• Background and Objectives While several studies have examined the pharmacokinetics of tobramycin in patients with cystic fibrosis (CF), there is no consensus on whether they differ in patients with and without CF. The objectives of this study were to identify covariates which explain pharmacokinetic variability and to examine whether having the disease CF in itself alters these relationships and drug dose requirements. Methods To investigate this issue, a population pharmacokinetic meta-analysis of data from eight centres was undertaken. NONMEM (R) 7.2 was used to analyse the data, which comprised 4,514 concentration-time measurements from 465 adults and children with CF and 1,095 concentration-time measurements from 267 adults and children without CF. Results Tobramycin disposition was well described by a two-compartment model with first-order elimination. Patient age, fat-free mass, serum creatinine concentration and sex were identified as significant covariates in the final model. Fat-free mass was superior to total bodyweight as a descriptor of clearance, volume of distribution of the central and peripheral compartments and inter-compartmental clearance. CF as an independent disease-specific factor had no significant influence on the pharmacokinetics of tobramycin at any stage during covariate model building. An optimal dose of 11 mg/kg every 24 h was defined for CF patients using a utility function approach. Conclusion The pharmacokinetics of tobramycin do not differ significantly in CF patients compared with patients without CF when subject age, fat-free mass, sex and renal function are taken into consideration. Variations in tobramycin dosing between CF and non-CF patients should therefore reflect target concentrations or exposures based on differences in expected pathogen sensitivity and not the presence of CF.
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10.
  • Johansson, Åsa M., et al. (författare)
  • A Population Pharmacokinetic/Pharmacodynamic Model of Methotrexate and Mucositis Scores in Osteosarcoma
  • 2011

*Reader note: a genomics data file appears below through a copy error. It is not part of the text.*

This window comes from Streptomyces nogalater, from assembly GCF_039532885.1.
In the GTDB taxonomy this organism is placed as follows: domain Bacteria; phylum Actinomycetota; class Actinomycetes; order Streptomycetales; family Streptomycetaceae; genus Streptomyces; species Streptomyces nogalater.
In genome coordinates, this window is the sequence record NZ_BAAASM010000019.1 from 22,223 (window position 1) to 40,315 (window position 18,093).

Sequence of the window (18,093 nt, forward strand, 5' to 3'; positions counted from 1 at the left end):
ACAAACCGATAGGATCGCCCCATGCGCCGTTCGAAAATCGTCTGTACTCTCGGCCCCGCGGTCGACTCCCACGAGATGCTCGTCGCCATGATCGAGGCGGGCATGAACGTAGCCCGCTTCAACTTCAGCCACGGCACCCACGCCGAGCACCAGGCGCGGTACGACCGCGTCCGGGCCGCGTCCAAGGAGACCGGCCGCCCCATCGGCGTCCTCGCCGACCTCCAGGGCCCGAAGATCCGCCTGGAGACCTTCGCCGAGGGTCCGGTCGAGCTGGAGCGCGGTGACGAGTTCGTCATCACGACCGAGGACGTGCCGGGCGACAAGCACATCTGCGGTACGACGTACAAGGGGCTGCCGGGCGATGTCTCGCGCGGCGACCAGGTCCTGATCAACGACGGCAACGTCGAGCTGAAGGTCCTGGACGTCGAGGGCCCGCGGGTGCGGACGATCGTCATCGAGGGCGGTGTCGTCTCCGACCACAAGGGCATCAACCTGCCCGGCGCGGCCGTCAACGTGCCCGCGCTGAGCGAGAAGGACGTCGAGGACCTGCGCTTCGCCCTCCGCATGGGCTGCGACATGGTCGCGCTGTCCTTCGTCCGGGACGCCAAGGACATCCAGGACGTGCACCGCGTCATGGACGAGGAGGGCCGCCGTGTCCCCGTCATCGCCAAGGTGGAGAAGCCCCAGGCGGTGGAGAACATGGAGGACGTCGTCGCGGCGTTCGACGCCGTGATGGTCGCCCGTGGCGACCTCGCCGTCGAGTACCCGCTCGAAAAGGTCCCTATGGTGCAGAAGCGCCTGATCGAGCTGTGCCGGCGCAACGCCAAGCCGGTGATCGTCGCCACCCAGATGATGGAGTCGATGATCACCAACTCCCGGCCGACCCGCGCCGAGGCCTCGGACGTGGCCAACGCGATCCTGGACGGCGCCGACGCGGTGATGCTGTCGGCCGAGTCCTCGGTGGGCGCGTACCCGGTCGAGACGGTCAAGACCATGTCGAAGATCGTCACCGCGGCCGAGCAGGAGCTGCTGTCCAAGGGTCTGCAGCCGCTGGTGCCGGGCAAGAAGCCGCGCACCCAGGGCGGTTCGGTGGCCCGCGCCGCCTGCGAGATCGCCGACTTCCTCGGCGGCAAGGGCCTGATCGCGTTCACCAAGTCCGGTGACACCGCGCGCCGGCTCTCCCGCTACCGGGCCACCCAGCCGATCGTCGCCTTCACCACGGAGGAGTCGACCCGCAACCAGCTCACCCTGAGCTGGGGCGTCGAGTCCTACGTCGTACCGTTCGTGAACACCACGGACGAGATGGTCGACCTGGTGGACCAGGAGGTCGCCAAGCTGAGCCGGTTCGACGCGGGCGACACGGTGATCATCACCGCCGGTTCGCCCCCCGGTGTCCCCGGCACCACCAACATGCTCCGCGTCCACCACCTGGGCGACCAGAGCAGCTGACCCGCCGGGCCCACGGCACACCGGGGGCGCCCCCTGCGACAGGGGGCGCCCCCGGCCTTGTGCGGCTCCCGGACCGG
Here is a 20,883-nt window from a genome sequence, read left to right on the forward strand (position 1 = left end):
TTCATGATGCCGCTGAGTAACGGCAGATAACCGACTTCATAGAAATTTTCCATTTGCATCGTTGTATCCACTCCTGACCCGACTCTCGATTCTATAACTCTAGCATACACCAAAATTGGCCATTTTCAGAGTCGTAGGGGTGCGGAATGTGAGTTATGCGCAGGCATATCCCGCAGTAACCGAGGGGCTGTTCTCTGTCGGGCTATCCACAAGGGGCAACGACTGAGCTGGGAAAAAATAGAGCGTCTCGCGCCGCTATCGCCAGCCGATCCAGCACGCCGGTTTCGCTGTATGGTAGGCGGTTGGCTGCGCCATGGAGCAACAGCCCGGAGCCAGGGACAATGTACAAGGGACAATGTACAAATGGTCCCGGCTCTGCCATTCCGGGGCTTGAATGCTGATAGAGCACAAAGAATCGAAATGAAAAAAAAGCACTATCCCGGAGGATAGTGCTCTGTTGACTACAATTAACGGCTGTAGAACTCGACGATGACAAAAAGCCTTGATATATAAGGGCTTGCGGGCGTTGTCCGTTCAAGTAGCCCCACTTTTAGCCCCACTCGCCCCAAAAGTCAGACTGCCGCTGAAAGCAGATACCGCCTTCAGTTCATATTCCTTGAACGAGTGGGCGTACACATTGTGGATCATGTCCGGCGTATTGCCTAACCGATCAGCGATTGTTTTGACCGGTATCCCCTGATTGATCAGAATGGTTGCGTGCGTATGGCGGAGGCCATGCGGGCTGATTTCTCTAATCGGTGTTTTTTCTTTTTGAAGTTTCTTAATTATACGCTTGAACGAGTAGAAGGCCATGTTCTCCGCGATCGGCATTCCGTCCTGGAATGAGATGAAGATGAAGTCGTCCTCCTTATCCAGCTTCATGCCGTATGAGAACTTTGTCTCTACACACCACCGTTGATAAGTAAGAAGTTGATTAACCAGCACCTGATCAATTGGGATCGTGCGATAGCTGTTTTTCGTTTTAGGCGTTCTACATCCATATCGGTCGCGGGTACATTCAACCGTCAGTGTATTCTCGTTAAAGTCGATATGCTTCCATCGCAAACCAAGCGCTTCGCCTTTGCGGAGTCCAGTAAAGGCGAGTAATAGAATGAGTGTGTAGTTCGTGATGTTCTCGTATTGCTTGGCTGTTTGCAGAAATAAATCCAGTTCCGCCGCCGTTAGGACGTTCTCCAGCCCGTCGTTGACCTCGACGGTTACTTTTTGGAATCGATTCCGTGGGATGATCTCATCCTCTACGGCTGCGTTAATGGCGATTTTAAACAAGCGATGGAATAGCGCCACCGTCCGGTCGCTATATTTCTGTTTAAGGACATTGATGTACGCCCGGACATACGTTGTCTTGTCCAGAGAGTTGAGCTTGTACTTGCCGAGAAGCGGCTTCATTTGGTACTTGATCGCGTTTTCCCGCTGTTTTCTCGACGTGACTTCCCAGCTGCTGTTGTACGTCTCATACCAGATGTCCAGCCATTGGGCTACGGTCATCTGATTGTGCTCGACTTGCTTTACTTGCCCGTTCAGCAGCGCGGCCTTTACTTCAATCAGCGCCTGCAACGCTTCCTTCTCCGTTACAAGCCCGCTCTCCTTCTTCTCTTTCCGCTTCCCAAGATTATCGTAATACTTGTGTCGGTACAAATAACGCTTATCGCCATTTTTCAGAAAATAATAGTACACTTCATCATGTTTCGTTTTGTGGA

• Ingår i: Therapeutic Drug Monitoring. - 0163-4356 .- 1536-3694. ; 33:6, s. 711-718
  • Tidskriftsartikel (refereegranskat)abstract
    • Methotrexate, when used in high doses (12 g/m(2)) in the treatment of osteosarcoma, shows wide between-subject variability (BSV) in its pharmacokinetics. High-dose methotrexate is associated with severe toxicity; therefore, therapeutic drug monitoring (TDM) is carried out to guide rescue therapy and monitor for nephrotoxicity. Mucositis is a commonly encountered dose-limiting toxicity that often leads to delays in subsequent courses of chemotherapy. This, in turn, results in a reduction in the dosing intensity, which is essential in the treatment of osteosarcoma. The aims of this study were to develop a population pharmacokinetic (PK) model from TDM using physiologically relevant covariates and to investigate the correlation between mucositis scores and methotrexate pharmacokinetics. In total, 46 osteosarcoma patients (30 men and 16 women; age, 4-51 years) were recruited, and blood samples were collected for routine TDM once every 24 hours. Mucositis scores, graded according to the National Cancer Institute Common Toxicity Criteria, were recorded for 28 of the patients (18 men and 10 women; age, 8-51 years) predose and postdose. A population PK model was developed in NONMEM VI. A 2-compartment PK model was chosen, and clearance (CL) was divided into filtration and secretion/metabolism components. All parameters were scaled with body weight, and, in addition, total CL was scaled with age-and sex-adjusted serum creatinine. Between-subject variability was modeled for all parameters, and betweenoccasion variability was included in CL. For a typical 70 kg man of 18 years or older, the parameter estimates for the final model were CL(filt) = 2.69 L/h/70 kg, CL(sec) = 10.9 L/h/70 kg, V(1) = 74.3 L/70 kg, Q = 0.110 L/h/70 kg, and V(2) = 4.10 L/70 kg. Sequential pharmacodynamic modeling consisted of mucositis scores as 5-point ordered categorical data. A significant linear relationship between individual area under the curve (AUC) and mucositis score probability was found, and the probability of having mucositis score >= 1 increased with increasing AUC and was almost 50% at the average cumulative AUC after 2 consecutive methotrexate doses.